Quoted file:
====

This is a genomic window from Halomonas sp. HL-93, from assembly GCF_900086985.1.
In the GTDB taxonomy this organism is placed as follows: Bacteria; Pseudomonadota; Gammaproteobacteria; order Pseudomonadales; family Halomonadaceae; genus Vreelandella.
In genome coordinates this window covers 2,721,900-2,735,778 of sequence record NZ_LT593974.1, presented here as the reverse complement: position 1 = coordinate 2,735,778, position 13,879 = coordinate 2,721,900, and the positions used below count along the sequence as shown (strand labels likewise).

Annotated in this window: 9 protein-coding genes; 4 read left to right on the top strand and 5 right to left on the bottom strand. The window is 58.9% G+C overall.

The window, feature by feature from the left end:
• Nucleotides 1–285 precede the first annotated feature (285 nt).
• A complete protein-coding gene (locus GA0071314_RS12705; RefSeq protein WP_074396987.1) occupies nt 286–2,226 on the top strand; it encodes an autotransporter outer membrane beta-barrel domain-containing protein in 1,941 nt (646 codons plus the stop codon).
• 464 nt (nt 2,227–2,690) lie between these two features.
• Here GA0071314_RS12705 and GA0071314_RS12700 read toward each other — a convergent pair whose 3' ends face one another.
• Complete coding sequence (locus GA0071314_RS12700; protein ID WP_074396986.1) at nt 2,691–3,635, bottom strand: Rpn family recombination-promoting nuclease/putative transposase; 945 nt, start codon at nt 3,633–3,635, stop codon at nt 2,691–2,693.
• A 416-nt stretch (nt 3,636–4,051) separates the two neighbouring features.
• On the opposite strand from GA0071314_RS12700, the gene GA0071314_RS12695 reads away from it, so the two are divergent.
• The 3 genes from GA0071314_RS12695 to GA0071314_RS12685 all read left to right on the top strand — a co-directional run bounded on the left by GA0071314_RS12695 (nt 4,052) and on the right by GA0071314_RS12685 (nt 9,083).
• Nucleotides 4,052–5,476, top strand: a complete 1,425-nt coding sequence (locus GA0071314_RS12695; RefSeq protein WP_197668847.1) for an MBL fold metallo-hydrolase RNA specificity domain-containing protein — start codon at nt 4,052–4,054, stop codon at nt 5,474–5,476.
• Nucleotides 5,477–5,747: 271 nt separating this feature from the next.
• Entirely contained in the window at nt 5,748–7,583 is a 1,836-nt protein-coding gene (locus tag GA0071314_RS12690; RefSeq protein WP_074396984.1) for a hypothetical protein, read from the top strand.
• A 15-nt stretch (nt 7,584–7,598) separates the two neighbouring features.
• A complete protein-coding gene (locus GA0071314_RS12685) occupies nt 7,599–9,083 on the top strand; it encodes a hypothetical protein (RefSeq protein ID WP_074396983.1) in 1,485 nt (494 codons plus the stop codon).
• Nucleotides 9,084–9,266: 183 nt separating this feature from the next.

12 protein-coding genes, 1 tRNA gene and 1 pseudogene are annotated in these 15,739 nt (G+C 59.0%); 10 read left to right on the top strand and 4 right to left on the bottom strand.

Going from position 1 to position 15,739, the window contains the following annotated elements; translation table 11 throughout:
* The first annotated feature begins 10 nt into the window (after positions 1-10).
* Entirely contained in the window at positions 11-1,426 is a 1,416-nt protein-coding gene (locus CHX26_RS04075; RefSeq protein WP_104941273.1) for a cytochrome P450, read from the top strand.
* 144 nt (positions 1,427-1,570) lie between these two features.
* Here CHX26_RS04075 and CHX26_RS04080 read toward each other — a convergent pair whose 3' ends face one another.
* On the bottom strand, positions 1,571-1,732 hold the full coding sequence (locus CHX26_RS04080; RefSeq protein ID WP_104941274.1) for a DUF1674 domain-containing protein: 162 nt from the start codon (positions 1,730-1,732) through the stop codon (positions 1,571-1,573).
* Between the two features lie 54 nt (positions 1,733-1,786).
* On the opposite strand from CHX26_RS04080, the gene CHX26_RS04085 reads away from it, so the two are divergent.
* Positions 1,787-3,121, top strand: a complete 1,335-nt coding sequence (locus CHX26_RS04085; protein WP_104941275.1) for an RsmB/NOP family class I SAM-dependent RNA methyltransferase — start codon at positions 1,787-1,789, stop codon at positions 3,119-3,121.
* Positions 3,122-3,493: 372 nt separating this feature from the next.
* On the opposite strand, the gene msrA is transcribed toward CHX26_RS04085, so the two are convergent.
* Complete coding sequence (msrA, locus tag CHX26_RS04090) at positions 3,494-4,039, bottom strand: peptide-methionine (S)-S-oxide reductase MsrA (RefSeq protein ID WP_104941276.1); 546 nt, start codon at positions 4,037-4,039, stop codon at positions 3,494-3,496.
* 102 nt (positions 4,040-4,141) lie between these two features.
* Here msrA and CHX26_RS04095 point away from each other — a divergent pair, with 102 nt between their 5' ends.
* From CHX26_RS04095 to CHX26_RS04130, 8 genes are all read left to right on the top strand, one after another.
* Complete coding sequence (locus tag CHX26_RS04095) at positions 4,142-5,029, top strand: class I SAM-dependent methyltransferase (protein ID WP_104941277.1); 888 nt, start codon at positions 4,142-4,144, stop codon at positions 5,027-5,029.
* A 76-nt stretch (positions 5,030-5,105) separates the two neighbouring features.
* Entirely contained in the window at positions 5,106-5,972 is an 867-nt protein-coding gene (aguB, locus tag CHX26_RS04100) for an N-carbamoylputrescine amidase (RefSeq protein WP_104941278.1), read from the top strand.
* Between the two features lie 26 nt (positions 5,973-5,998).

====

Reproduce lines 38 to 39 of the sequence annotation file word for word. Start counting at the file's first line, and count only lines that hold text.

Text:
* Entirely contained in the window at positions 5,106-5,972 is an 867-nt protein-coding gene (aguB, locus tag CHX26_RS04100) for an N-carbamoylputrescine amidase (RefSeq protein WP_104941278.1), read from the top strand.
* Between the two features lie 26 nt (positions 5,973-5,998).